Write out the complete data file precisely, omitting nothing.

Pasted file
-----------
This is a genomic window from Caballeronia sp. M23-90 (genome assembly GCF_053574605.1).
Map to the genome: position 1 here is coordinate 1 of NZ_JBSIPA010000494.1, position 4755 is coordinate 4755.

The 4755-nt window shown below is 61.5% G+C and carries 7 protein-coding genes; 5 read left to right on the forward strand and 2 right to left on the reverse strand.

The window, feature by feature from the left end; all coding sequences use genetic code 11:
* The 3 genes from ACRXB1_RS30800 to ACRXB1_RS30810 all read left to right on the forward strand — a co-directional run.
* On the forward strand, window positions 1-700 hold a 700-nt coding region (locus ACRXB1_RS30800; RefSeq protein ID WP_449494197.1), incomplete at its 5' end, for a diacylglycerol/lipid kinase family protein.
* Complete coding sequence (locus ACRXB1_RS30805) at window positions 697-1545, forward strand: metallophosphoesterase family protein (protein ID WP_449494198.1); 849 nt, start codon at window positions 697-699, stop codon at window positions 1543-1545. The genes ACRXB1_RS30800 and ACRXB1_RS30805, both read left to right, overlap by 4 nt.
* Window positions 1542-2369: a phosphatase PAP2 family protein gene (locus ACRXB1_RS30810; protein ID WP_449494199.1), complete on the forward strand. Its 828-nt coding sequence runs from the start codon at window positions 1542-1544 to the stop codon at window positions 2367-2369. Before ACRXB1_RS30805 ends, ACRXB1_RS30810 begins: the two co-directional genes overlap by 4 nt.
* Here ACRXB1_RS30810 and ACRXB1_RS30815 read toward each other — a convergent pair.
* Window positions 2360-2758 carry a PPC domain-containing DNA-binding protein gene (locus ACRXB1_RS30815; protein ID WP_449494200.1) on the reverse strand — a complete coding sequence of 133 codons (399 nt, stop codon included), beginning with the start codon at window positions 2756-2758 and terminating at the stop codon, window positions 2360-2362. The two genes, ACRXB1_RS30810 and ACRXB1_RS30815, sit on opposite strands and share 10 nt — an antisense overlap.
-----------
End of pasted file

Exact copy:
This is a genomic window from Caballeronia sp. M23-90 (genome assembly GCF_053574605.1).
Map to the genome: position 1 here is coordinate 1 of NZ_JBSIPA010000494.1, position 4755 is coordinate 4755.

The 4755-nt window shown below is 61.5% G+C and carries 7 protein-coding genes; 5 read left to right on the forward strand and 2 right to left on the reverse strand.

The window, feature by feature from the left end; all coding sequences use genetic code 11:
* The 3 genes from ACRXB1_RS30800 to ACRXB1_RS30810 all read left to right on the forward strand — a co-directional run.
* On the forward strand, window positions 1-700 hold a 700-nt coding region (locus ACRXB1_RS30800; RefSeq protein ID WP_449494197.1), incomplete at its 5' end, for a diacylglycerol/lipid kinase family protein.
* Complete coding sequence (locus ACRXB1_RS30805) at window positions 697-1545, forward strand: metallophosphoesterase family protein (protein ID WP_449494198.1); 849 nt, start codon at window positions 697-699, stop codon at window positions 1543-1545. The genes ACRXB1_RS30800 and ACRXB1_RS30805, both read left to right, overlap by 4 nt.
* Window positions 1542-2369: a phosphatase PAP2 family protein gene (locus ACRXB1_RS30810; protein ID WP_449494199.1), complete on the forward strand. Its 828-nt coding sequence runs from the start codon at window positions 1542-1544 to the stop codon at window positions 2367-2369. Before ACRXB1_RS30805 ends, ACRXB1_RS30810 begins: the two co-directional genes overlap by 4 nt.
* Here ACRXB1_RS30810 and ACRXB1_RS30815 read toward each other — a convergent pair.
* Window positions 2360-2758 carry a PPC domain-containing DNA-binding protein gene (locus ACRXB1_RS30815; protein ID WP_449494200.1) on the reverse strand — a complete coding sequence of 133 codons (399 nt, stop codon included), beginning with the start codon at window positions 2756-2758 and terminating at the stop codon, window positions 2360-2362. The two genes, ACRXB1_RS30810 and ACRXB1_RS30815, sit on opposite strands and share 10 nt — an antisense overlap.